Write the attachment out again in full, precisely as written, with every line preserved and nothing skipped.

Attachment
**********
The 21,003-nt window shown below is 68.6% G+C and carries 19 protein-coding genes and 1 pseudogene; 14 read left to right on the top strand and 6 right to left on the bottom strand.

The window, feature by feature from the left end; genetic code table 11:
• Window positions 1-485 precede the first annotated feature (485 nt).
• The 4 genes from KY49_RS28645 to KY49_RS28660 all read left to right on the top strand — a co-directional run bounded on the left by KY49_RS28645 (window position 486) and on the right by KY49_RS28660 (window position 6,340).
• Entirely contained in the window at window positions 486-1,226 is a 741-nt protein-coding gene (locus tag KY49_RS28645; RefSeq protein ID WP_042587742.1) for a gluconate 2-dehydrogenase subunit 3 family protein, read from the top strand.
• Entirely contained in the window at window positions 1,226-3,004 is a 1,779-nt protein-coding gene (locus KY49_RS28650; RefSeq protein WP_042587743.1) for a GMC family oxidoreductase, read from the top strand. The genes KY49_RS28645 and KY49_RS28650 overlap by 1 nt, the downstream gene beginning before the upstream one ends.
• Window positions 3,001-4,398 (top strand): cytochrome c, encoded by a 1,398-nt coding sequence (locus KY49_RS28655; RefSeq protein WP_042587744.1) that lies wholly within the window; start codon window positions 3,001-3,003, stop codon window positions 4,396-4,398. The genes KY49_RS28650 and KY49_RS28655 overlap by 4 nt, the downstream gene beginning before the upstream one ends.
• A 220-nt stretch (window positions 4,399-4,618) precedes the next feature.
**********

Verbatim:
The 21,003-nt window shown below is 68.6% G+C and carries 19 protein-coding genes and 1 pseudogene; 14 read left to right on the top strand and 6 right to left on the bottom strand.

The window, feature by feature from the left end; genetic code table 11:
• Window positions 1-485 precede the first annotated feature (485 nt).
• The 4 genes from KY49_RS28645 to KY49_RS28660 all read left to right on the top strand — a co-directional run bounded on the left by KY49_RS28645 (window position 486) and on the right by KY49_RS28660 (window position 6,340).
• Entirely contained in the window at window positions 486-1,226 is a 741-nt protein-coding gene (locus tag KY49_RS28645; RefSeq protein ID WP_042587742.1) for a gluconate 2-dehydrogenase subunit 3 family protein, read from the top strand.
• Entirely contained in the window at window positions 1,226-3,004 is a 1,779-nt protein-coding gene (locus KY49_RS28650; RefSeq protein WP_042587743.1) for a GMC family oxidoreductase, read from the top strand. The genes KY49_RS28645 and KY49_RS28650 overlap by 1 nt, the downstream gene beginning before the upstream one ends.
• Window positions 3,001-4,398 (top strand): cytochrome c, encoded by a 1,398-nt coding sequence (locus KY49_RS28655; RefSeq protein WP_042587744.1) that lies wholly within the window; start codon window positions 3,001-3,003, stop codon window positions 4,396-4,398. The genes KY49_RS28650 and KY49_RS28655 overlap by 4 nt, the downstream gene beginning before the upstream one ends.
• A 220-nt stretch (window positions 4,399-4,618) precedes the next feature.